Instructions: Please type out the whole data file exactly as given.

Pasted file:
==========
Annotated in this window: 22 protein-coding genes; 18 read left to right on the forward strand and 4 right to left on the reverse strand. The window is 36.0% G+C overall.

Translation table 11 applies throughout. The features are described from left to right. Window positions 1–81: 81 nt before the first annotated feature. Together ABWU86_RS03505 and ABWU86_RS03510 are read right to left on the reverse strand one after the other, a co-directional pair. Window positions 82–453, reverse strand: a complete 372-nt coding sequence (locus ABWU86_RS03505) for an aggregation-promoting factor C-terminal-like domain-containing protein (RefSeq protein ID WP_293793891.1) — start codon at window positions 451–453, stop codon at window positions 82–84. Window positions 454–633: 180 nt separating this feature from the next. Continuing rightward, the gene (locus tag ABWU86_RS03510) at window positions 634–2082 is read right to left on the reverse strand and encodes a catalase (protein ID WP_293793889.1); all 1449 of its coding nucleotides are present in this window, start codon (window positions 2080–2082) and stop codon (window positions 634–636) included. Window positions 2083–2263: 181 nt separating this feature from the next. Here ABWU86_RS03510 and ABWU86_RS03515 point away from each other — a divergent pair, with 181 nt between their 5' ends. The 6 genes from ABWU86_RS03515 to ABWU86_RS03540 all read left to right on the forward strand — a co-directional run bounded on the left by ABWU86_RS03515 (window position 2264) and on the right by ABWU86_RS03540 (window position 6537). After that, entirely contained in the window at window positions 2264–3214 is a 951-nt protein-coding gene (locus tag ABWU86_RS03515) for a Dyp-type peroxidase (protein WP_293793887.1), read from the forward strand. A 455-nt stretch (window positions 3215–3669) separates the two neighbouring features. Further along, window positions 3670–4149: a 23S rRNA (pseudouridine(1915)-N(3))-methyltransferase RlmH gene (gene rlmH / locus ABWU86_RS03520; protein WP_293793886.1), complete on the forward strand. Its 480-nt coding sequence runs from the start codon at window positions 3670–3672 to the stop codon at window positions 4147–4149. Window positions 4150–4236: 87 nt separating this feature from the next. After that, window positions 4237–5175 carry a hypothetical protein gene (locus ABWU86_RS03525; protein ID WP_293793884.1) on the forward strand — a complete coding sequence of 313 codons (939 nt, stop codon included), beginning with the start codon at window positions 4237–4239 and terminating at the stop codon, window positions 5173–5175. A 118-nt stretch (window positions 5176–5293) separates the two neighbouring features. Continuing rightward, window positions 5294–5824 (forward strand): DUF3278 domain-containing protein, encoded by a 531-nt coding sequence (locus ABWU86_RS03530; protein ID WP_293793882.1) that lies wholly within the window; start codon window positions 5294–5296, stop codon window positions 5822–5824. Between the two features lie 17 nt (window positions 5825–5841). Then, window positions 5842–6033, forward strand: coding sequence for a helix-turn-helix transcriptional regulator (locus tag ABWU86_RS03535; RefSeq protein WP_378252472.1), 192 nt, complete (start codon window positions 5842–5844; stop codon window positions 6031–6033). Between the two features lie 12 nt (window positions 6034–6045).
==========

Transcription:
Annotated in this window: 22 protein-coding genes; 18 read left to right on the forward strand and 4 right to left on the reverse strand. The window is 36.0% G+C overall.

Translation table 11 applies throughout. The features are described from left to right. Window positions 1–81: 81 nt before the first annotated feature. Together ABWU86_RS03505 and ABWU86_RS03510 are read right to left on the reverse strand one after the other, a co-directional pair. Window positions 82–453, reverse strand: a complete 372-nt coding sequence (locus ABWU86_RS03505) for an aggregation-promoting factor C-terminal-like domain-containing protein (RefSeq protein ID WP_293793891.1) — start codon at window positions 451–453, stop codon at window positions 82–84. Window positions 454–633: 180 nt separating this feature from the next. Continuing rightward, the gene (locus tag ABWU86_RS03510) at window positions 634–2082 is read right to left on the reverse strand and encodes a catalase (protein ID WP_293793889.1); all 1449 of its coding nucleotides are present in this window, start codon (window positions 2080–2082) and stop codon (window positions 634–636) included. Window positions 2083–2263: 181 nt separating this feature from the next. Here ABWU86_RS03510 and ABWU86_RS03515 point away from each other — a divergent pair, with 181 nt between their 5' ends. The 6 genes from ABWU86_RS03515 to ABWU86_RS03540 all read left to right on the forward strand — a co-directional run bounded on the left by ABWU86_RS03515 (window position 2264) and on the right by ABWU86_RS03540 (window position 6537). After that, entirely contained in the window at window positions 2264–3214 is a 951-nt protein-coding gene (locus tag ABWU86_RS03515) for a Dyp-type peroxidase (protein WP_293793887.1), read from the forward strand. A 455-nt stretch (window positions 3215–3669) separates the two neighbouring features. Further along, window positions 3670–4149: a 23S rRNA (pseudouridine(1915)-N(3))-methyltransferase RlmH gene (gene rlmH / locus ABWU86_RS03520; protein WP_293793886.1), complete on the forward strand. Its 480-nt coding sequence runs from the start codon at window positions 3670–3672 to the stop codon at window positions 4147–4149. Window positions 4150–4236: 87 nt separating this feature from the next. After that, window positions 4237–5175 carry a hypothetical protein gene (locus ABWU86_RS03525; protein ID WP_293793884.1) on the forward strand — a complete coding sequence of 313 codons (939 nt, stop codon included), beginning with the start codon at window positions 4237–4239 and terminating at the stop codon, window positions 5173–5175. A 118-nt stretch (window positions 5176–5293) separates the two neighbouring features. Continuing rightward, window positions 5294–5824 (forward strand): DUF3278 domain-containing protein, encoded by a 531-nt coding sequence (locus ABWU86_RS03530; protein ID WP_293793882.1) that lies wholly within the window; start codon window positions 5294–5296, stop codon window positions 5822–5824. Between the two features lie 17 nt (window positions 5825–5841). Then, window positions 5842–6033, forward strand: coding sequence for a helix-turn-helix transcriptional regulator (locus tag ABWU86_RS03535; RefSeq protein WP_378252472.1), 192 nt, complete (start codon window positions 5842–5844; stop codon window positions 6031–6033). Between the two features lie 12 nt (window positions 6034–6045).